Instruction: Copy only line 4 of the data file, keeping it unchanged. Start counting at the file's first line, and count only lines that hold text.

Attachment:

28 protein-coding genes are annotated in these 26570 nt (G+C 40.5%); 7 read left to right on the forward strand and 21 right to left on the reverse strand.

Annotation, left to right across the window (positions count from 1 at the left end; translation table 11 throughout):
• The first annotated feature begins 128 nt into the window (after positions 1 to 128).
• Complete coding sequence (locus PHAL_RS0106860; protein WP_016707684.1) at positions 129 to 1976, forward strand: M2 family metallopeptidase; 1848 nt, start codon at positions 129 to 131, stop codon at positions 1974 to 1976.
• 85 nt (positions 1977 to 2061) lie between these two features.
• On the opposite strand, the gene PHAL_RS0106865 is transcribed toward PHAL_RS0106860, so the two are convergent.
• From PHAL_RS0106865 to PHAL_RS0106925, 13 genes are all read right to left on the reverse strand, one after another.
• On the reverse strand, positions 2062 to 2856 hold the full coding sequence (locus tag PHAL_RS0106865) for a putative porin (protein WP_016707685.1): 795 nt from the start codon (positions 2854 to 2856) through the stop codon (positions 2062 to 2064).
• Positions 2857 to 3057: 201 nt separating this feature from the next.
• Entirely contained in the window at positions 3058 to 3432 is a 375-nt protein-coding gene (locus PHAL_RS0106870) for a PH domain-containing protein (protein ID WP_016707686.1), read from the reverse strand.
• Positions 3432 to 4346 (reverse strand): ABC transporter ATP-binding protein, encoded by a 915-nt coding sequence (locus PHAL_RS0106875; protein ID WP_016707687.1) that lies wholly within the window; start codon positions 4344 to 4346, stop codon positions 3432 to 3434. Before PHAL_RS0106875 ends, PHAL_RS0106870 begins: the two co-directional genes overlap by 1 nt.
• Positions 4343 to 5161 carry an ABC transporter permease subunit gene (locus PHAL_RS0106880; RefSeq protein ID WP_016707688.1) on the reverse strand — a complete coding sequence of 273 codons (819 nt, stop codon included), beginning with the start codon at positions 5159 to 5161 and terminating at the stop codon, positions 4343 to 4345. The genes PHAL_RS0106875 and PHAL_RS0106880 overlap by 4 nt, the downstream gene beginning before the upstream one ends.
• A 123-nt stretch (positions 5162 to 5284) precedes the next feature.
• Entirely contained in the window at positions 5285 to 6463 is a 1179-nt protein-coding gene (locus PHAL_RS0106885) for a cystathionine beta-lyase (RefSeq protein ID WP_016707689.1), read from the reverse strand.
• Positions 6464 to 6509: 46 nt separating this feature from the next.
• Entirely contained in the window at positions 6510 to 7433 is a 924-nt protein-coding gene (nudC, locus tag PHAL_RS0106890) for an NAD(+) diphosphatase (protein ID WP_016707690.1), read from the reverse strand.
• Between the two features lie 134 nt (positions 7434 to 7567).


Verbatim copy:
• Complete coding sequence (locus PHAL_RS0106860; protein WP_016707684.1) at positions 129 to 1976, forward strand: M2 family metallopeptidase; 1848 nt, start codon at positions 129 to 131, stop codon at positions 1974 to 1976.